Taming Manhattan

Taming Manhattan Author Catherine McNeur
ISBN-10 9780674725096
Release 2014-11-03
Pages 312
Download Link Click Here

From 1815 to 1865, as city blocks encroached on farmland to accommodate Manhattan’s exploding population, prosperous New Yorkers developed new ideas about what an urban environment should contain—ideas that poorer immigrants resisted. As Catherine McNeur shows, taming Manhattan came at the cost of amplifying environmental and economic disparities.



Guns Germs and Steel The Fates of Human Societies

Guns  Germs  and Steel  The Fates of Human Societies Author Jared Diamond
ISBN-10 9780393609295
Release 2017-03-07
Pages 528
Download Link Click Here

"Fascinating.... Lays a foundation for understanding human history."—Bill Gates In this "artful, informative, and delightful" (William H. McNeill, New York Review of Books) book, Jared Diamond convincingly argues that geographical and environmental factors shaped the modern world. Societies that had had a head start in food production advanced beyond the hunter-gatherer stage, and then developed religion --as well as nasty germs and potent weapons of war --and adventured on sea and land to conquer and decimate preliterate cultures. A major advance in our understanding of human societies, Guns, Germs, and Steel chronicles the way that the modern world came to be and stunningly dismantles racially based theories of human history. Winner of the Pulitzer Prize, the Phi Beta Kappa Award in Science, the Rhone-Poulenc Prize, and the Commonwealth club of California's Gold Medal.



Islam

Islam Author Richard W. Bulliet
ISBN-10 0231082185
Release 1994
Pages 236
Download Link Click Here

The highly publicized obscenity trial of Radclyffe Hall's The Well of Loneliness (1928) is generally recognized as the crystallizing moment in the construction of a visible modern English lesbian culture, marking a great divide between innocence and deviance, private and public, New Woman and Modern Lesbian. Yet despite unreserved agreement on the importance of this cultural moment, previous studies often reductively distort our reading of the formation of early twentieth-century lesbian identity, either by neglecting to examine in detail the developments leading up to the ban or by framing events in too broad a context against other cultural phenomena. Fashioning Sapphism locates the novelist Radclyffe Hall and other prominent lesbians--including the pioneer in women's policing, Mary Allen, the artist Gluck, and the writer Bryher--within English modernity through the multiple sites of law, sexology, fashion, and literary and visual representation, thus tracing the emergence of a modern English lesbian subculture in the first two decades of the twentieth century. Drawing on extensive new archival research, the book interrogates anew a range of myths long accepted without question (and still in circulation) concerning, to cite only a few, the extent of homophobia in the 1920s, the strategic deployment of sexology against sexual minorities, and the rigidity of certain cultural codes to denote lesbianism in public culture.



Sasanian Persia

Sasanian Persia Author Touraj Daryaee
ISBN-10 9780857737229
Release 2014-08-15
Pages 256
Download Link Click Here

Of profound importance in late antiquity, the Sasanian Empire is virtually unknown today, except as a counterpoint to the Roman Empire. In this highly readable history, Touraj Daryaee fills a significant gap in our knowledge of world history. He examines the Sasanians’ complex and colourful narrative and demonstrates their unique significance, not only for the development of Iranian civilization but also for Roman and Islamic history. The Sasanians were the last of the ancient Persian dynasties and are best known as the pre-eminent practitioners of the Zoroastrian religion. Founded by Ardashir I in 224 CE, the Sasanian Empire was the dominant force in the Middle East for several centuries until its last king, Yazdgerd III, was defeated by the Muslim Arabs in the seventh century. In this concise yet comprehensive new book, Touraj Daryaee provides an unrivalled account of SasanianPersia. Drawing on extensive new sources, he paints a vivid portrait of Sasanian life and unravels the divergent strands that contributed to the making of this great empire. 'A masterpiece of research and will be the last word on Sasanian Iran in all of its aspects' - Richard N. Frye, Emeritus Professor of Iranian Studies, Harvard University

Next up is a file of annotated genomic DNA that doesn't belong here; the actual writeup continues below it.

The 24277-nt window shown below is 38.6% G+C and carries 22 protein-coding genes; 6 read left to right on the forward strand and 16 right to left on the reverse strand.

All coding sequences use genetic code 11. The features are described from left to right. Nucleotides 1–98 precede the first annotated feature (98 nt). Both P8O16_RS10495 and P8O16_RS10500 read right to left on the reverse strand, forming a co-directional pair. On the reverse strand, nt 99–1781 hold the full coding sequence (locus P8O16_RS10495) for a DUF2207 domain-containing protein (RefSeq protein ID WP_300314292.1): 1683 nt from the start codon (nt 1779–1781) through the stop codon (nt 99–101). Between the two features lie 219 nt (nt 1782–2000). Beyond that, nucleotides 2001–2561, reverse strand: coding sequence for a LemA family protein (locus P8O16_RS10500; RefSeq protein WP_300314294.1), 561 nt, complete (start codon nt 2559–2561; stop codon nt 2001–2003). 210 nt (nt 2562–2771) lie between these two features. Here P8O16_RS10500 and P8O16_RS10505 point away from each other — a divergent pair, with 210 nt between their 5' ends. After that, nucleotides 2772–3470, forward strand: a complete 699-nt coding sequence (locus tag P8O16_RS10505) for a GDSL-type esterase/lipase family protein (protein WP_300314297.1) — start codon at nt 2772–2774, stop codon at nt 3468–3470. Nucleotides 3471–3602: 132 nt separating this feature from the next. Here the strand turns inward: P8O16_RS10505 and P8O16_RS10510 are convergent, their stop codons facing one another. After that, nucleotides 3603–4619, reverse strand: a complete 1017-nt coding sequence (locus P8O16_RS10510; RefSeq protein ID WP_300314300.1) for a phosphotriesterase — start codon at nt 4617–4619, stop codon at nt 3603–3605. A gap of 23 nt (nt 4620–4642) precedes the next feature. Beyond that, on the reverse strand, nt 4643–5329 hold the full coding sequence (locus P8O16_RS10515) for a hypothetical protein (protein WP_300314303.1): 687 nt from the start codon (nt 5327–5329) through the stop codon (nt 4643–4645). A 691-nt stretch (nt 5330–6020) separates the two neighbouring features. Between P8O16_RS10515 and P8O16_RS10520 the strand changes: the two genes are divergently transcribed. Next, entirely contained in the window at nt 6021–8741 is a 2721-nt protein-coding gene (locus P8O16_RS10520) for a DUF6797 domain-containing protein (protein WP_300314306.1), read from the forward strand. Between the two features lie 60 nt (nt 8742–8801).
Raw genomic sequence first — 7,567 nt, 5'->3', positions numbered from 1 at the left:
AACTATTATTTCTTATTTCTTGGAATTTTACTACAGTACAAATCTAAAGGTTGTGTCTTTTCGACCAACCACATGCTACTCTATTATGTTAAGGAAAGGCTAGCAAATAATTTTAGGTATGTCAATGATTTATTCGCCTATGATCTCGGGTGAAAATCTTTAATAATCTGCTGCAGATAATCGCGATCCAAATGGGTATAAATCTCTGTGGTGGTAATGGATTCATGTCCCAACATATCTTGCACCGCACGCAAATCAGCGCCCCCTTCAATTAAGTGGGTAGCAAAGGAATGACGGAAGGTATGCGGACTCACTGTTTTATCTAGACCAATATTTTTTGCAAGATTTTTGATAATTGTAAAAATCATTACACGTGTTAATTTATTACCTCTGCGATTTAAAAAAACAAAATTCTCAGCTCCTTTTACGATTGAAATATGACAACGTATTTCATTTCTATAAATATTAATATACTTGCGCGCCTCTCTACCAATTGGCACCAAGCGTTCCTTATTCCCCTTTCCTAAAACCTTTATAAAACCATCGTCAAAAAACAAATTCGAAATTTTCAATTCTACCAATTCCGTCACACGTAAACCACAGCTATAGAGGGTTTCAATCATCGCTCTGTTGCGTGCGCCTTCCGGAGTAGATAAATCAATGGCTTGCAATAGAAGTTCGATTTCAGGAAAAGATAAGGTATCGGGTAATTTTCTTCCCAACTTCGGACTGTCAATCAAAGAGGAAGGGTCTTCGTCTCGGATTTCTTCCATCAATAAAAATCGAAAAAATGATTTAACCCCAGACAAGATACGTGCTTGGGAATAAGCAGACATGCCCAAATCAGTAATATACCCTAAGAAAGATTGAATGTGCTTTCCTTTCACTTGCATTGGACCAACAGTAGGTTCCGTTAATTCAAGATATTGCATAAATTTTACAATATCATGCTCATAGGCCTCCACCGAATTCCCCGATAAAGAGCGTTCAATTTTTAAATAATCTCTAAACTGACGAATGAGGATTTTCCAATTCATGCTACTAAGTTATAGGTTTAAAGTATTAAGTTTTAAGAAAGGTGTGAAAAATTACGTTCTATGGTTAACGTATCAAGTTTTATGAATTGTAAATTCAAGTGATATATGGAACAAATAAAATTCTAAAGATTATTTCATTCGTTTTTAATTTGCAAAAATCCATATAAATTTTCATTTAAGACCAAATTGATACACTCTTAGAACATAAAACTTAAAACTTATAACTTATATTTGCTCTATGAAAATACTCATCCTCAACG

Revolutionizing a World

Revolutionizing a World Author Mark Altaweel
ISBN-10 9781911576631
Release 2018-02-26
Pages 336
Download Link Click Here

This book investigates the long-term continuity of large-scale states and empires, and its effect on the Near East’s social fabric, including the fundamental changes that occurred to major social institutions. Its geographical coverage spans, from east to west, modern-day Libya and Egypt to Central Asia, and from north to south, Anatolia to southern Arabia, incorporating modern-day Oman and Yemen. Its temporal coverage spans from the late eighth century BCE to the seventh century CE during the rise of Islam and collapse of the Sasanian Empire. The authors argue that the persistence of large states and empires starting in the eighth/seventh centuries BCE, which continued for many centuries, led to new socio-political structures and institutions emerging in the Near East. The primary processes that enabled this emergence were large-scale and long-distance movements, or population migrations. These patterns of social developments are analysed under different aspects: settlement patterns, urban structure, material culture, trade, governance, language spread and religion, all pointing at movement as the main catalyst for social change. This book’s argument is framed within a larger theoretical framework termed as ‘universalism’, a theory that explains many of the social transformations that happened to societies in the Near East, starting from the Neo-Assyrian period and continuing for centuries. Among other influences, the effects of these transformations are today manifested in modern languages, concepts of government, universal religions and monetized and globalized economies.